Hong Kong’s inheritance laws are justified in treating same-sex married couples differently to heterosexual couples because of their differences in legal obligations, a court has heard during an appeal hearing.
The government’s appeal came after the High Court ruled in favour of gay widower Henry Li and his late husband Edgar Ng in 2020 that same-sex couples should enjoy equal rights under the city’s two inheritance laws – the Inheritance (Provision for Family and Dependants) Ordinance (IPO) and the Intestates’ Estates Ordinance (IEO).
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Tuesday’s hearing was heard by a panel of three judges – Justice of Appeal Peter Cheung, Maria Yuen and Thomas Au – at the Court of Appeal.
Ng filed the original legal bid under concerns that his spouse could not inherit a government subsidised flat bought in his name in 2018 in the absence of a will. The couple were married in London in 2017.
Treating heterosexual and same-sex couples differently under the city’s inheritance laws could be justified because the two groups were “materially distinguished,” government lawyer Abraham Cheng said.
Cheng said it was a “root difference” that under Hong Kong’s marriage laws, heterosexual couples were obliged to provide for the needs of each other, but the same legal duty did not apply to same-sex couples. Same-sex marriage remains unrecognised in the city.
Additionally, Cheng said there were a number of existing legislations treating opposite sex couples and their homosexual counterparts differently, but those laws were not challenged as unlawful. Cheng said the inheritance laws existed to extend these differences “into the post-death realm.”
Representing Li at the hearing, Senior Counsel Jin Pao said the court should look at the definition of “valid marriage” listed in the two inheritance laws in question, which included “marriage celebrated or contracted outside Hong Kong in accordance with the law in force at the time and in the place where the marriage was performed.”
Pao said the comparison, therefore, should be made between homosexual and heterosexual marriages celebrated overseas, adding that the two laws have recognised heterosexual married couples without considering whether they have the duty to provide for their partners.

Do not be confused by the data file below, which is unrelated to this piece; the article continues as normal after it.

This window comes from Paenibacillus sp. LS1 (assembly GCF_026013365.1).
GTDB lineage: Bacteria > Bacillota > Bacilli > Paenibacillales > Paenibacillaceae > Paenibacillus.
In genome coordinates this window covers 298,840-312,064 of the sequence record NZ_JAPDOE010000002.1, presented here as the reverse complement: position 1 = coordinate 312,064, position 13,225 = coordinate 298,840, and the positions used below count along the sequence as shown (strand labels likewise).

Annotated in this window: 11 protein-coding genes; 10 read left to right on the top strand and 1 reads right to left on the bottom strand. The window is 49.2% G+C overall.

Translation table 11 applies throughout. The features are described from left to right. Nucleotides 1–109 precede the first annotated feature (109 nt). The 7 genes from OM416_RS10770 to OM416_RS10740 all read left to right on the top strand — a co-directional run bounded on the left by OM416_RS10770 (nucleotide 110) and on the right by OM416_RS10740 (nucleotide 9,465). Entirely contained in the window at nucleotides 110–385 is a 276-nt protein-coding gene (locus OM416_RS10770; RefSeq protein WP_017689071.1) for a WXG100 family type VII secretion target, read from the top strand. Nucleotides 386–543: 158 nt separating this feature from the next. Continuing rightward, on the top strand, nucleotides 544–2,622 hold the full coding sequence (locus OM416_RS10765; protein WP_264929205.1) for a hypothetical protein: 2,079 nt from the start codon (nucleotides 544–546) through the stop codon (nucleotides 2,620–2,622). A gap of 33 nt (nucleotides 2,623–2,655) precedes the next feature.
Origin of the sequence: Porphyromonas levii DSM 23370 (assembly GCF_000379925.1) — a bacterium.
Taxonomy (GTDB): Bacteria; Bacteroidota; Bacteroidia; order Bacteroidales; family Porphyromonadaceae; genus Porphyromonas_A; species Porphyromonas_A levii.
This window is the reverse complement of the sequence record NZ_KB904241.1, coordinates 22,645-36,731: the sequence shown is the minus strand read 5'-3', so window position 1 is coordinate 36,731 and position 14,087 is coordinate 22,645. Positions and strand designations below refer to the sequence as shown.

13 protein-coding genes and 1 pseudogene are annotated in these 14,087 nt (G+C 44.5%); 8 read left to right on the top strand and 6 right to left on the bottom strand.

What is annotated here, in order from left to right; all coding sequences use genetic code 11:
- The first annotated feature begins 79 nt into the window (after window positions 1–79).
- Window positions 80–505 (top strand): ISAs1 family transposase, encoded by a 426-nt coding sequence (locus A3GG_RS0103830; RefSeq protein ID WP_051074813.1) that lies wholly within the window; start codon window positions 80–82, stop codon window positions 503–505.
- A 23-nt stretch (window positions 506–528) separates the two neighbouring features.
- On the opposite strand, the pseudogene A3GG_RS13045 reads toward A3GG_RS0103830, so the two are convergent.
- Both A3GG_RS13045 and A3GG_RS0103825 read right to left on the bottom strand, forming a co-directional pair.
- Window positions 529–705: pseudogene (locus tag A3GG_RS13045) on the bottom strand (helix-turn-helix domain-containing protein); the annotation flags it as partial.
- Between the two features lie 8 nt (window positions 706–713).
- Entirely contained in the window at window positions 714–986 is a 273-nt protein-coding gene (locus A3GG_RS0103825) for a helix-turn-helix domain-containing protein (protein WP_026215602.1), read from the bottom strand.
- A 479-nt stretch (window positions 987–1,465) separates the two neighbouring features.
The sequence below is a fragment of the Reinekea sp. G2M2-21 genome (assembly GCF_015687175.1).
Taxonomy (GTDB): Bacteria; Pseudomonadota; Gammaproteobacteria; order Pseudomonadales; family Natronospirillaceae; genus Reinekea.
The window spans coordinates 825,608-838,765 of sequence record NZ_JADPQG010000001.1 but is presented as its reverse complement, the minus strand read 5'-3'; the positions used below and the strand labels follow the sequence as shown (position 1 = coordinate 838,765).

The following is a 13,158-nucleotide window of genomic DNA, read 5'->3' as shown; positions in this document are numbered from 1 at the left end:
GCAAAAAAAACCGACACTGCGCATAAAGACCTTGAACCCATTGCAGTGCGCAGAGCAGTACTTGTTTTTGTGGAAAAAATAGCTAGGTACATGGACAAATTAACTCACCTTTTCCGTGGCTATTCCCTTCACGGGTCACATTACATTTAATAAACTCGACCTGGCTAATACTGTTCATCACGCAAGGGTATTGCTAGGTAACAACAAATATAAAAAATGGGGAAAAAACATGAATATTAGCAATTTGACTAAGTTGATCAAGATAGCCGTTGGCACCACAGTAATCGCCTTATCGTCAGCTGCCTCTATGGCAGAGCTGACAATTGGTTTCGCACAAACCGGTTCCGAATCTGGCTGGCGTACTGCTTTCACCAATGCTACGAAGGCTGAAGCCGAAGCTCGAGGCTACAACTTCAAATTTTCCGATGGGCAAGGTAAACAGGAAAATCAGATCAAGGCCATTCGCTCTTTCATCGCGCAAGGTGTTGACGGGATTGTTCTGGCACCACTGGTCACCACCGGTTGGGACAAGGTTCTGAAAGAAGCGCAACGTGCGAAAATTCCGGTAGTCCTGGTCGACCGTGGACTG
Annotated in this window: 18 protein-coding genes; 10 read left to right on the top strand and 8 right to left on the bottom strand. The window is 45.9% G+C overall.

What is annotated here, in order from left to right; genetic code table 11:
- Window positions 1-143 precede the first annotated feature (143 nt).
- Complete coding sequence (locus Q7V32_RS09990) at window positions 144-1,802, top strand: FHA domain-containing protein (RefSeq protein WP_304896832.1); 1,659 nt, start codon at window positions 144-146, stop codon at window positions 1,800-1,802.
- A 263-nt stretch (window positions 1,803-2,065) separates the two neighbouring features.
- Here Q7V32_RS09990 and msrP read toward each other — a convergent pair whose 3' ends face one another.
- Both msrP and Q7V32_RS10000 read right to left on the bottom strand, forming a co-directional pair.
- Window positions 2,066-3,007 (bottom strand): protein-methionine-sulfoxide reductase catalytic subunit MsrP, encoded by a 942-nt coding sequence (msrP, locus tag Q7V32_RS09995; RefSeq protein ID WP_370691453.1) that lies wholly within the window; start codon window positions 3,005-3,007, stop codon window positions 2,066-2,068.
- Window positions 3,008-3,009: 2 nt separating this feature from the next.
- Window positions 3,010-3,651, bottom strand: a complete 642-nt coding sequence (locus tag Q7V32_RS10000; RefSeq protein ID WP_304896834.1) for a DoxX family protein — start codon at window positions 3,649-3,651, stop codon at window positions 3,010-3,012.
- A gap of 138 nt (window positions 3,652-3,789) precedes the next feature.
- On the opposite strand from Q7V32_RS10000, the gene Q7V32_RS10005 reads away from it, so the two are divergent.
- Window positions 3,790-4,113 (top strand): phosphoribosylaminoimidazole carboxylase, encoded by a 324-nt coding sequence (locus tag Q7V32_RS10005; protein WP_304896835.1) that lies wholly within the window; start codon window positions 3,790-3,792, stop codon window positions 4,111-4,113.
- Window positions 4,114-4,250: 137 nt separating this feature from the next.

“The duty of maintenance has no correlation at all to the two ordinances,” he said.
Status of ‘traditional marriage’
The government lawyer also said that granting same-sex couples equal rights to inheritance would “tend to erode” the distinct status and benefits of heterosexual marriage, which was protected by various local legislations and the Basic Law.
Pao responded that while Hong Kong’s mini constitution protected a certain form of marriage, it did not render a “material distinction” between same-sex and opposite-sex couples, otherwise it would undermine people’s equality before the law.
In addition, Pao said the focus should not be on the benefits of the two laws to the promotion of “traditional marriage,” but whether excluding same sex couple from inheritance laws encouraged “traditional” family values.
“The answer is obviously a no,” Pao said.
While agreeing that existing inheritance laws might bring a “felt impact on dignity” to homosexual couples, Cheng said it was important for the court to recognise that they were not “completely shut out” by the inheritance laws and it was not a case of direct discrimination.
Under the IPO, any person who can prove the deceased had a duty to provide their needs before death is eligible to apply for financial provisions.
But the IEO, which oversees the succession of estates in the absence of a will, does not have a similar arrangement.
“I’m not saying there is no prejudice, there is. But the prejudice is limited,” Cheng said.
However, Pao said the IPO alone carries two aspects of differential treatment, as said proof of provision was not required from opposite-sex couples, and what a heterosexual widower entitled to is not limited to their own maintenance.
“The law wants to say that you are essentially an outsider,” Pao said, adding that the court should take into account the message sent on top of the law’s practical effects.
The judgement is expected within six months.
Correction 14/12/2022: A previous version of this article misrepresented the name of government lawyer Abraham Cheng as Andrew Cheng. We regret the error.
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